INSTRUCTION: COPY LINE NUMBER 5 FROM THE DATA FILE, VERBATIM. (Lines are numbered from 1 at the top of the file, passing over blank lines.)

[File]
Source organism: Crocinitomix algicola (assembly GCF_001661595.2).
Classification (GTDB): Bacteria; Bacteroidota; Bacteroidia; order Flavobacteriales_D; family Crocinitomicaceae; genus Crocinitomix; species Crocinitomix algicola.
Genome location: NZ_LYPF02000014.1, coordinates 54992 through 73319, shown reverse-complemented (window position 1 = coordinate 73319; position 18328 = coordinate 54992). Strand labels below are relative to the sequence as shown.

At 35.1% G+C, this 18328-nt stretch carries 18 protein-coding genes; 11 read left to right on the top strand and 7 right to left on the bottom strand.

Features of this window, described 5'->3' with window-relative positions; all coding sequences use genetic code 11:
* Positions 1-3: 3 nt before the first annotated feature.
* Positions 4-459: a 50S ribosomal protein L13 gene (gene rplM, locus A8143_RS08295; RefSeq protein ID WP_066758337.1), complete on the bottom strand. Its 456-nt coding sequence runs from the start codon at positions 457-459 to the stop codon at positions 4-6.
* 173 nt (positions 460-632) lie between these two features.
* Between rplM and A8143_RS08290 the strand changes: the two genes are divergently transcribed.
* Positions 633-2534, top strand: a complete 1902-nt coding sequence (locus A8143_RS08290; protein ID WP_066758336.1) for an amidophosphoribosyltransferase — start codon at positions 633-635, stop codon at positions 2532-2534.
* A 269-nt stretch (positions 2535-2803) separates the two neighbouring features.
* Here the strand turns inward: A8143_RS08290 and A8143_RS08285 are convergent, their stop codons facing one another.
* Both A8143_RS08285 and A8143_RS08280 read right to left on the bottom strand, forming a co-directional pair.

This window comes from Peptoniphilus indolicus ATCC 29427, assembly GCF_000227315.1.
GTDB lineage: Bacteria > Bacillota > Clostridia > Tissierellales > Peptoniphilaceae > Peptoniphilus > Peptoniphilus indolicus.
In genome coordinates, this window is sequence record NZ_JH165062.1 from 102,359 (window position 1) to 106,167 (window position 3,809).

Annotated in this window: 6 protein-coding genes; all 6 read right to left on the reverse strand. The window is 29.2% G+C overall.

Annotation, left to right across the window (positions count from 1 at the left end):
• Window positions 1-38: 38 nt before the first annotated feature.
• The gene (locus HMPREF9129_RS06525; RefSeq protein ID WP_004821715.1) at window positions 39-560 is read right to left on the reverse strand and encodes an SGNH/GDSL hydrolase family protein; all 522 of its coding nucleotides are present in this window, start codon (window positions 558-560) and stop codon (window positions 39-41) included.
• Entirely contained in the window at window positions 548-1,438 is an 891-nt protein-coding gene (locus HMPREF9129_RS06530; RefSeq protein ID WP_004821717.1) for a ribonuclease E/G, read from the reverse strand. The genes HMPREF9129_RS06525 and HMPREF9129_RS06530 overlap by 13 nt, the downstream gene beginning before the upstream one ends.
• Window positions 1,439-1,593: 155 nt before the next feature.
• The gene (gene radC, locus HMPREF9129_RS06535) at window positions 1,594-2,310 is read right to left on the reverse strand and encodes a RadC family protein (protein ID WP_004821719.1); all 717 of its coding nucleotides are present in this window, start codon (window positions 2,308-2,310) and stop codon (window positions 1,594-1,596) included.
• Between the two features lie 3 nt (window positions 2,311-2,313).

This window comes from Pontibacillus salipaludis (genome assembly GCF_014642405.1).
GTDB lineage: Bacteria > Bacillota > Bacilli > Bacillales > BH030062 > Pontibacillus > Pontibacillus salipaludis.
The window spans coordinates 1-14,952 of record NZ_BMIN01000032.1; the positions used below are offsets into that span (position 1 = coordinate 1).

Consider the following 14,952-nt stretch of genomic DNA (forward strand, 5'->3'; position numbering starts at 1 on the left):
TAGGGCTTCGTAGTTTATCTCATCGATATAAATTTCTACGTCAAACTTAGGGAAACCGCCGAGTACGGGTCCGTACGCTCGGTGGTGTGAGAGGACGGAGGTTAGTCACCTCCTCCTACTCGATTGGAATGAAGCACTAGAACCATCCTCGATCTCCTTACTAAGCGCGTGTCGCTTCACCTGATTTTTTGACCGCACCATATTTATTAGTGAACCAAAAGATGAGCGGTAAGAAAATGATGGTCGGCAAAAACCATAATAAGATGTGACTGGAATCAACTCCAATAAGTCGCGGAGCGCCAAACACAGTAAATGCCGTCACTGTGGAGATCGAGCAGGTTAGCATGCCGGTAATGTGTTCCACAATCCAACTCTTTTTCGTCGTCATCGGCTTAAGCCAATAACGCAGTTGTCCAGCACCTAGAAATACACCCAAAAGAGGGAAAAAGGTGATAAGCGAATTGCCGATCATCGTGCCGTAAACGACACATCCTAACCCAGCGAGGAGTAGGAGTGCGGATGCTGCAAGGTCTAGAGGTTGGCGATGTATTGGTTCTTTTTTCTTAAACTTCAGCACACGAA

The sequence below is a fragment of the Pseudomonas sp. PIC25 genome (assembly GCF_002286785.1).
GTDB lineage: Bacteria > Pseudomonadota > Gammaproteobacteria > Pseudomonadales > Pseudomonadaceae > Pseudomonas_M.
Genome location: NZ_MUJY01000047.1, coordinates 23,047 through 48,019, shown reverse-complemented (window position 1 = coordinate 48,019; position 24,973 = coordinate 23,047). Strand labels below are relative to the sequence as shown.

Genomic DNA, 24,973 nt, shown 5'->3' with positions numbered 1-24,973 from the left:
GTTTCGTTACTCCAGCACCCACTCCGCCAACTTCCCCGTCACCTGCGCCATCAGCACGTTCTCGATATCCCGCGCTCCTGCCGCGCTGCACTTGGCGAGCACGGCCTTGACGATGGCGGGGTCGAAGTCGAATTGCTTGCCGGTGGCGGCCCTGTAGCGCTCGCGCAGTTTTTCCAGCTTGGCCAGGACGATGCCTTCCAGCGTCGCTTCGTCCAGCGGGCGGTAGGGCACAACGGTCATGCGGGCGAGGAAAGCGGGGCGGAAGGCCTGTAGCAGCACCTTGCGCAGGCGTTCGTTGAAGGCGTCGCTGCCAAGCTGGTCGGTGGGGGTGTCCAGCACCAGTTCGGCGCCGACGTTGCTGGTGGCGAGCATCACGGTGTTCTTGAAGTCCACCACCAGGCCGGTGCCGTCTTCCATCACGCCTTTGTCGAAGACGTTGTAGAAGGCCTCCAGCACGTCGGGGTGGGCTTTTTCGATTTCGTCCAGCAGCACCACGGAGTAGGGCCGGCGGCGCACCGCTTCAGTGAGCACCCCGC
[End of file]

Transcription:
Features of this window, described 5'->3' with window-relative positions; all coding sequences use genetic code 11: